OFWs in Marianas stand to lose jobs, face deportation over new visa rule

At least 7,500 Overseas Filipino Workers (OFWs) in the Northern Marianas are in danger of losing their jobs and being deported because of a new visa ruling by the U.S. Department of Homeland Security, according to Vice President Jejomar C. Binay.

“A final ruling of the U.S. Department of Homeland Security in September 7 states that foreign workers in the Commonwealth of Northern Mariana Islands (CNMI) must find an employer who will petition them for Commonwealth-Only Worker Classification (CW) Visa. Failing to do so, our OFWs can stay only until November 27, 2011 or face deportation,” the Vice President wrote Labor Secretary Rosalinda Baldoz in a letter dated September 16.

Binay, the Presidential Adviser on OFW Concerns, wrote Labor Secretary Rosalinda Baldoz last week asking her to appeal to U.S. Ambassador to the Philippines Harry Thomas to postpone the implementation of the CW Visa ruling to allow the 7,500 OFWs in the Northern Mariana Islands to have “more time to seek gainful and legal employment status.”

Latest reports from the Department of Labor and Employment (DOLE) and the Department of Foreign Affaris (DFA) state that there are approximately 7,500 OFWs in the CNMI, of which 3,500 have no legal work or residency status.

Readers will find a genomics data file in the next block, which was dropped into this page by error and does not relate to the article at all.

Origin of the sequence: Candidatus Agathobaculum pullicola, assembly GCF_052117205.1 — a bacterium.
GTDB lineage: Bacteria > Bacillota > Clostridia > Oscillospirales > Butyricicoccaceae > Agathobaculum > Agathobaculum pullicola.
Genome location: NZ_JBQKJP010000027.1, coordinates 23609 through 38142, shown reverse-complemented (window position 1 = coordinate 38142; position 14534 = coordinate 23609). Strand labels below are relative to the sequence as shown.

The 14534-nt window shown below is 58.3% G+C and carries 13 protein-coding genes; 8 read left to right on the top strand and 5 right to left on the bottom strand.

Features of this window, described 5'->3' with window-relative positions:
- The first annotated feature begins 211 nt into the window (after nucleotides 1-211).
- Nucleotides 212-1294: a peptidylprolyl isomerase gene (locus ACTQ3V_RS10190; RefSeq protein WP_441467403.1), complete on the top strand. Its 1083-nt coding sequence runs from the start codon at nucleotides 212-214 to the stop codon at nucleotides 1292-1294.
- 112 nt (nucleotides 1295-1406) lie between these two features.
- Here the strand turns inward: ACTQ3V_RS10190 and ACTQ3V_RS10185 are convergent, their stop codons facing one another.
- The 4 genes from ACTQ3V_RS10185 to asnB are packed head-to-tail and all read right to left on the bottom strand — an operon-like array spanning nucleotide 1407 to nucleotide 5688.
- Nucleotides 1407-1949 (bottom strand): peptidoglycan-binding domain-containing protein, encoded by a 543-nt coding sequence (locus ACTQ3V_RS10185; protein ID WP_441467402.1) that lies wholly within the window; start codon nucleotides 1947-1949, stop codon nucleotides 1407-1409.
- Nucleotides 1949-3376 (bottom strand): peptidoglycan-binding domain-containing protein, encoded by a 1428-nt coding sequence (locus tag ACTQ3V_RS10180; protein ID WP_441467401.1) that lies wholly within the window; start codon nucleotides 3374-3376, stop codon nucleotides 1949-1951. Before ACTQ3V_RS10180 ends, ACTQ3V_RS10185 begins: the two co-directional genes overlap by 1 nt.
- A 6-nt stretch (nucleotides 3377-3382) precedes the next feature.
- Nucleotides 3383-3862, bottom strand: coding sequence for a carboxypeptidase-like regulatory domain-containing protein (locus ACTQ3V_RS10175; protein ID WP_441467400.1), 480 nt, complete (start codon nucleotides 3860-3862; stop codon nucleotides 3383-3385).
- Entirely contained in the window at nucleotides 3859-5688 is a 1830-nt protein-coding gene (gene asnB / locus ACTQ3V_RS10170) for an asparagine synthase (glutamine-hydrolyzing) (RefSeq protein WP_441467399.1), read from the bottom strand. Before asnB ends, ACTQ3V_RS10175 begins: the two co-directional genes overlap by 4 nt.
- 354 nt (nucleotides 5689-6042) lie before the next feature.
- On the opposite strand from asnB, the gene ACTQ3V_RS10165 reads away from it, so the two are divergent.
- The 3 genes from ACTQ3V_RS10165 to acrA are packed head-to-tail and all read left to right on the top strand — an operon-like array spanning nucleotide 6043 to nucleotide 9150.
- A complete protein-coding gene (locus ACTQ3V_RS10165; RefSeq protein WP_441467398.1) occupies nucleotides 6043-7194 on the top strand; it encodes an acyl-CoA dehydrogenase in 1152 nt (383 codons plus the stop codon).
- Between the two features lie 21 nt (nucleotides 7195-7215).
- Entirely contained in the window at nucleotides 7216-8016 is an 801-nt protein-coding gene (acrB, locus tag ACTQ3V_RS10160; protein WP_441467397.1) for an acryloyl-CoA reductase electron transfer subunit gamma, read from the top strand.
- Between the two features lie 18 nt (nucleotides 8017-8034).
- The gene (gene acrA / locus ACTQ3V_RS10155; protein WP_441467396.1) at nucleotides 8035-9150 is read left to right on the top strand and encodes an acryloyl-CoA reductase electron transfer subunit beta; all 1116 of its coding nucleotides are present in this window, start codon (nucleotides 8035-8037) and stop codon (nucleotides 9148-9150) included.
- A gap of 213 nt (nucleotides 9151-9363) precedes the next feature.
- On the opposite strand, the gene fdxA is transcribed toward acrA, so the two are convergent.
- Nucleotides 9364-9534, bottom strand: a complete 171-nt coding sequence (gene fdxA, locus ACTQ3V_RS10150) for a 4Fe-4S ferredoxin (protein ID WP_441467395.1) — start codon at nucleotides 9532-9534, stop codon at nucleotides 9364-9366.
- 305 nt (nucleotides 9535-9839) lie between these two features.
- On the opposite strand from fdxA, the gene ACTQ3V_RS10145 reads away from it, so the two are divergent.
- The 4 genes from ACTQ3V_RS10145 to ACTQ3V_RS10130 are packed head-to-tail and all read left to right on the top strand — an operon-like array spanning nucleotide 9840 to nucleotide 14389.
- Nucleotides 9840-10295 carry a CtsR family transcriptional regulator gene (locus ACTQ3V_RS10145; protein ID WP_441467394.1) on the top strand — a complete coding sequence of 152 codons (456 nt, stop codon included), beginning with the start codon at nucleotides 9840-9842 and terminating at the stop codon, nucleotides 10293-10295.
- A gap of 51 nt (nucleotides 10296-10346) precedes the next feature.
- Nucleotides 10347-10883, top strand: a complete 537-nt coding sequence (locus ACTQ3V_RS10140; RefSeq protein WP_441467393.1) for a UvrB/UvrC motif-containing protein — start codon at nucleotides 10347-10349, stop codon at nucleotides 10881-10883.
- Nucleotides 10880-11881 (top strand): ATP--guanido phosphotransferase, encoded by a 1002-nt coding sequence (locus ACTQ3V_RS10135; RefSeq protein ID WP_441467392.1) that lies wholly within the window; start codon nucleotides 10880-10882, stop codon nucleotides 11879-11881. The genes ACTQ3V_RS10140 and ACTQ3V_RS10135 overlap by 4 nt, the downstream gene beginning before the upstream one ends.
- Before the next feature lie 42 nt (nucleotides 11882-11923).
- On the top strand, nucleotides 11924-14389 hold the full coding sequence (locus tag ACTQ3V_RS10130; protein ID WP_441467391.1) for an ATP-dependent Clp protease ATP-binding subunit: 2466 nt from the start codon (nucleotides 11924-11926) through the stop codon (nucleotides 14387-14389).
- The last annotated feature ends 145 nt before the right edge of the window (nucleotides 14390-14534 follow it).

Binay also told Baldoz that “hundreds of nurses and caregivers legally working in the CNMI may find themselves nearing unemployment and deportation as well” if the CW Visa implementation is not extended.

“The new CW ruling places on our 950 caregivers in CNMI the burden to find employment in formal business entities such as manpower agencies, and not in households or informal employment arrangements,” he said.

However, the Vice President said that there is a bill pending in U.S. congress that seeks to grant CW resident status to limited groups in the CNMI, including immediate relatives of U.S. citizens.

“The passage of this bill would be of great help to our Filipinos who are unable to find employment in the CNMI, but are married to U.S. citizens residing there,” he said.

The bill was filed by Delegate Gregorio Kilili Sablan, the CNMI’s first non-voting delegate to the U.S. House of Representatives.#